(CNN) -- A Pennsylvania high school has scrapped a mentoring program, which allowed students to be taught by instructors of their same race for a few minutes each day, following a storm of criticism over the initiative.
"The mentoring programs are more heterogeneous now," school spokeswoman Kelly Burkholder said Tuesday.
McCaskey East High School in Lancaster, Pennsylvania, instituted what it described as a pilot program meant to enrich "students' experiences through mentoring" and was derived from research "that shows grouping black students by gender with a strong role model can help boost their academic achievement and self esteem," according to a school statement.
The junior class at McCaskey East voluntarily divided themselves "by gender, race and/or language," said Burkholder. The groups met for six minutes each day and for 20 minutes twice a month.
Educators at the school said they initially noticed strong bonds being formed between all students and mentor teachers," the statement said.
But some analysts say the experiment was misguided.
"When we talk about reducing the achievement gap, do we mean merely reducing the discrepancy of test scores of white students and students of color?" asked education consultant Sam Chaltain. "Or do we mean reducing the predictive impact that things like race, class and gender have on all aspects of student engagement, performance and learning?"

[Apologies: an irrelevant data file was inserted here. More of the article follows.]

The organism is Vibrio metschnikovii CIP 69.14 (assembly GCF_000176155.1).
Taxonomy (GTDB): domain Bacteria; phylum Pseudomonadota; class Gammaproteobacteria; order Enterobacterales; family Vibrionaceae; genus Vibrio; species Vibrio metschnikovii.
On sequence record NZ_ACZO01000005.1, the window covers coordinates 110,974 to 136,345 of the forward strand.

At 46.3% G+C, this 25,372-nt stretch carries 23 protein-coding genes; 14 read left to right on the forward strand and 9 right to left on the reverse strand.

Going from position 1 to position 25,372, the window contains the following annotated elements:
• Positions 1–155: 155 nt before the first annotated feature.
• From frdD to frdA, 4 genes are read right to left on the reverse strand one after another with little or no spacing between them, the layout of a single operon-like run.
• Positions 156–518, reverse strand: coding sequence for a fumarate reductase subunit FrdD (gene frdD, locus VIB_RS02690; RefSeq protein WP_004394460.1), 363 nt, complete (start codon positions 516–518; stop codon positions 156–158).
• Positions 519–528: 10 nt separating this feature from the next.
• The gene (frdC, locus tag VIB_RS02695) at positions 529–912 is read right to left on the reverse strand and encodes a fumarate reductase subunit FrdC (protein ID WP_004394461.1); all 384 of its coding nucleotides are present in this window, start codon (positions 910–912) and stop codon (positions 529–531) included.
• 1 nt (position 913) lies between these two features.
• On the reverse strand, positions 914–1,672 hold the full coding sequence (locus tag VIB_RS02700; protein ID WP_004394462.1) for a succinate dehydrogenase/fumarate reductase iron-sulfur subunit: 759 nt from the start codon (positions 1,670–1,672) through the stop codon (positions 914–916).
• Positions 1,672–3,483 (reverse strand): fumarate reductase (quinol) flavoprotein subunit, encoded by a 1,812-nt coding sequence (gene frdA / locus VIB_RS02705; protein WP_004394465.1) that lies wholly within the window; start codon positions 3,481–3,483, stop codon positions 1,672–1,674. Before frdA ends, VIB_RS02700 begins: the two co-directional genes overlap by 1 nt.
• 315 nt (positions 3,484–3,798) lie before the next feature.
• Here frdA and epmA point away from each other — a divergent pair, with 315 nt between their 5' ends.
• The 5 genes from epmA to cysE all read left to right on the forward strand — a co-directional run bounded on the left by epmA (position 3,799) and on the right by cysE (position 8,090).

The school's principal defended the policy last month.
"One of the things we said when we did this was, 'Let's look at the data, let's not run from it. Let's confront it and see what we can do about it,'" said school principal Bill Jimenez. "In visiting the classrooms, I saw students planning their path for success after graduation."
A 1954 Supreme Court case ruled that segregation in public schools was unconstitutional, overturning an earlier ruling in a decision that determined "separate educational facilities are inherently unequal."
But as educators look for new ways to improve student aptitude, some point out that McCaskey East High School could have the right idea, noting that the "mentoring" idea had nothing to do with separate educational facilities.
A national study from UCLA Graduate School of Education and Information Studies claims to show that girls from single-sex schools have an edge over their co-ed peers.
"Single-sex education appears to produce favorable outcomes for female students, especially in terms of their confidence, engagement and aspirations, most notably in areas related to math and science," the 2008 study said.